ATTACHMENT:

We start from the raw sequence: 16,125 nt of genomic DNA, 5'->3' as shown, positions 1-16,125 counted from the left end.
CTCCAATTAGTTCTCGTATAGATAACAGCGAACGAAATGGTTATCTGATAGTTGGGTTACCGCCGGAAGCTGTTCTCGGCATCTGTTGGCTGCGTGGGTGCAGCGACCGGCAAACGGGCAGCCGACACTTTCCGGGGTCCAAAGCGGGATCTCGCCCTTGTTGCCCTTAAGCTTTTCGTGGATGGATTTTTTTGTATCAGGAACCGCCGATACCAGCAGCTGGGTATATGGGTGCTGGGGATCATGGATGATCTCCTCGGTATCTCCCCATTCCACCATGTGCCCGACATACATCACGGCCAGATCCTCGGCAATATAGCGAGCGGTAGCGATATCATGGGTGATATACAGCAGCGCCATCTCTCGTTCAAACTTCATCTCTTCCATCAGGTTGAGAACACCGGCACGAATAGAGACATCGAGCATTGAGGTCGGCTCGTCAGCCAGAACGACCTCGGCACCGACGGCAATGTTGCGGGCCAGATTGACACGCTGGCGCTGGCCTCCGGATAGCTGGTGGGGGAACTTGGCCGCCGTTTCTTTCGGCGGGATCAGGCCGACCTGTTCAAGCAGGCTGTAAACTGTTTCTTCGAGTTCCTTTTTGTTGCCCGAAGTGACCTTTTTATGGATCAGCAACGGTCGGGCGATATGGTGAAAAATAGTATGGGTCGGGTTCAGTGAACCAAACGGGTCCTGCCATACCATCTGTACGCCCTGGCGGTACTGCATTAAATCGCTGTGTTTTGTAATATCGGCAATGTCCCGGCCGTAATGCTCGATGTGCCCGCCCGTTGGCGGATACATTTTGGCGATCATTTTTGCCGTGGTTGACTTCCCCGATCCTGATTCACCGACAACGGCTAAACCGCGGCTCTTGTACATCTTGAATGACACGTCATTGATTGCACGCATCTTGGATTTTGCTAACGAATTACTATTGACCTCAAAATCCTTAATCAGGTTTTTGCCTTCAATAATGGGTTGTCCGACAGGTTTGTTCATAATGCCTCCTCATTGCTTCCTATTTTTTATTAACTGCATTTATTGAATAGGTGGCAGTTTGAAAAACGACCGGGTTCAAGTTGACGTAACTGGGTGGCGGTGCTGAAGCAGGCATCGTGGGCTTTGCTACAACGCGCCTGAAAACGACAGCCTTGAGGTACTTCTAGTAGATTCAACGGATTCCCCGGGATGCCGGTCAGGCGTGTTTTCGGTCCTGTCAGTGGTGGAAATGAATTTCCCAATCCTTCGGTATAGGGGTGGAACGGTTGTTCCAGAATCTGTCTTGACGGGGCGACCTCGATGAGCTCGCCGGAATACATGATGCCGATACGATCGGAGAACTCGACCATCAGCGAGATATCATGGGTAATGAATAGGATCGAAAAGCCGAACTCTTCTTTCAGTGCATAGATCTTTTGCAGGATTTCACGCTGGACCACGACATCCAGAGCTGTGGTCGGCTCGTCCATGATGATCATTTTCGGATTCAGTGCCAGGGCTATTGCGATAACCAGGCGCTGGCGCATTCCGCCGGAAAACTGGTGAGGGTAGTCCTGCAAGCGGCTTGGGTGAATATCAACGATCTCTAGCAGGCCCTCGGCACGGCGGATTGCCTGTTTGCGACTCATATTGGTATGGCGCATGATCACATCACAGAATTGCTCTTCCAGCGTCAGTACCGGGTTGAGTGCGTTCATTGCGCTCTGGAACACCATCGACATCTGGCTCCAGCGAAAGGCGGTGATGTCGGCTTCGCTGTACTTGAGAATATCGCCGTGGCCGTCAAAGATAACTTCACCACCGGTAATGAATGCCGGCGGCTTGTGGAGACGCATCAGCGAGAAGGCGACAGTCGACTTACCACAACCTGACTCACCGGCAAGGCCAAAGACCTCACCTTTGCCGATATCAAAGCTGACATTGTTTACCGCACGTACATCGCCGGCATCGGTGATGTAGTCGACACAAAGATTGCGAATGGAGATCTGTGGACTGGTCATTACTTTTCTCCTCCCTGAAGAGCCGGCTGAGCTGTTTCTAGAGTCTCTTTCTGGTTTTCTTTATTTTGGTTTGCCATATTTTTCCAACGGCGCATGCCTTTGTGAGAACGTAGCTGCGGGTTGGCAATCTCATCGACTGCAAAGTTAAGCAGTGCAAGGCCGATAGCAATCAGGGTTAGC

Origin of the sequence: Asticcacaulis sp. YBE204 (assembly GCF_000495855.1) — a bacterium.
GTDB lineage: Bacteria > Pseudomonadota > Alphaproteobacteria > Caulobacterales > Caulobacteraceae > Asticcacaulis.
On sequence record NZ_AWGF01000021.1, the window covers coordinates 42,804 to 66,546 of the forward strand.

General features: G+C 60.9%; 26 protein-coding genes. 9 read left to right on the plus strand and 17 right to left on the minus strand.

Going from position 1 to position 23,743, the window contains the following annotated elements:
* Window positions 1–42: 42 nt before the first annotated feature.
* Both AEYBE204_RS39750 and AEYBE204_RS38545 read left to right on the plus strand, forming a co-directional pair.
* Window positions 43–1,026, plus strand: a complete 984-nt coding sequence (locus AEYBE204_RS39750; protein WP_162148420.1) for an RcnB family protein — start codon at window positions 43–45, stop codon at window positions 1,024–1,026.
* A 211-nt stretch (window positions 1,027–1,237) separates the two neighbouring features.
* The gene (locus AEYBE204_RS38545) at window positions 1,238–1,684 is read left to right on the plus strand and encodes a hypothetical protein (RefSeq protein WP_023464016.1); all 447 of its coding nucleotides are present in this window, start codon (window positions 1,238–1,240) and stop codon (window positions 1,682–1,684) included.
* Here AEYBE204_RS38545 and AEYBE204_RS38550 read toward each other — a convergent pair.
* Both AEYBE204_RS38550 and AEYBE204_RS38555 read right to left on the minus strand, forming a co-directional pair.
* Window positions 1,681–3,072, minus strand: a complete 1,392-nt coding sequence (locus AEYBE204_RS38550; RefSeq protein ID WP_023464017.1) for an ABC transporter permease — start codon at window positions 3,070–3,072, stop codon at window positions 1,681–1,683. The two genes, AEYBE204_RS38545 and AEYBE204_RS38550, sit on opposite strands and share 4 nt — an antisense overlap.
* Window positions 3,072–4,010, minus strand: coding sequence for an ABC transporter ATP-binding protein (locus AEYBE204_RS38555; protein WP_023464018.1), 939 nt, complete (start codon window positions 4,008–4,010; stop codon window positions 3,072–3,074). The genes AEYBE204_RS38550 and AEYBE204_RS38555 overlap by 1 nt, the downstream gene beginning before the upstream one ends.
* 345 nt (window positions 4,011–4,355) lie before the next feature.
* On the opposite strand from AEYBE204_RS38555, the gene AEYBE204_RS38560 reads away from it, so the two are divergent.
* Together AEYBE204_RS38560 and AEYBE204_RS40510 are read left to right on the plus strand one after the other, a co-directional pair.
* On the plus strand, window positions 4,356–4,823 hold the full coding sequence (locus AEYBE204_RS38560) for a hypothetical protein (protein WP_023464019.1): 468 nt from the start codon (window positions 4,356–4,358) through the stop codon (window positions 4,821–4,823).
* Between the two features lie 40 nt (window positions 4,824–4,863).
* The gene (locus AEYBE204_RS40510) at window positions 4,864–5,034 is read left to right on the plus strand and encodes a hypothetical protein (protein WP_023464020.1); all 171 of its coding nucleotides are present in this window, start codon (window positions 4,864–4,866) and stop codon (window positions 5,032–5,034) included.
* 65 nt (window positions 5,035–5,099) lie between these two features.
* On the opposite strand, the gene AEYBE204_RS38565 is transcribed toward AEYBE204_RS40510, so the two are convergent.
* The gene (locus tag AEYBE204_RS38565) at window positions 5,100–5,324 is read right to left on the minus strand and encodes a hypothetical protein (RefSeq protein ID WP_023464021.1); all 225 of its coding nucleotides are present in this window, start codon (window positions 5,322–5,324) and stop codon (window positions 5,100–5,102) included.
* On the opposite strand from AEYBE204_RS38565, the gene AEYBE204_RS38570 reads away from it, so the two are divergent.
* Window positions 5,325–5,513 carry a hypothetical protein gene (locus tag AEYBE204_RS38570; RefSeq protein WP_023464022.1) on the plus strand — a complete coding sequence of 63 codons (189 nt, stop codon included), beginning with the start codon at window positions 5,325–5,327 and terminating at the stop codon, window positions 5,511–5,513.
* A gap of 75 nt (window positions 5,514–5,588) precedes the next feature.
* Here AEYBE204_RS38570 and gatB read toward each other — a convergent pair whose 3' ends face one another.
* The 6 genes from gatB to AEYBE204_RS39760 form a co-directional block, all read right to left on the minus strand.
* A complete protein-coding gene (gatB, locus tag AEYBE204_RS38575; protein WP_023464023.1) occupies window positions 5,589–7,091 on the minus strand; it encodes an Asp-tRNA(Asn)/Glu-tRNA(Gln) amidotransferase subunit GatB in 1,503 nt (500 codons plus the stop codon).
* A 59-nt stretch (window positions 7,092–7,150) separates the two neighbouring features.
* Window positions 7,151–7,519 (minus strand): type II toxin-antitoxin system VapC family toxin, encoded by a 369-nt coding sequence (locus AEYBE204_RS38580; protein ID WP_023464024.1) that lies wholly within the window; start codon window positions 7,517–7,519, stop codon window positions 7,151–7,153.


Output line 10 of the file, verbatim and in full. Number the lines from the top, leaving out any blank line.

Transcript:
* Window positions 43–1,026, plus strand: a complete 984-nt coding sequence (locus AEYBE204_RS39750; protein WP_162148420.1) for an RcnB family protein — start codon at window positions 43–45, stop codon at window positions 1,024–1,026.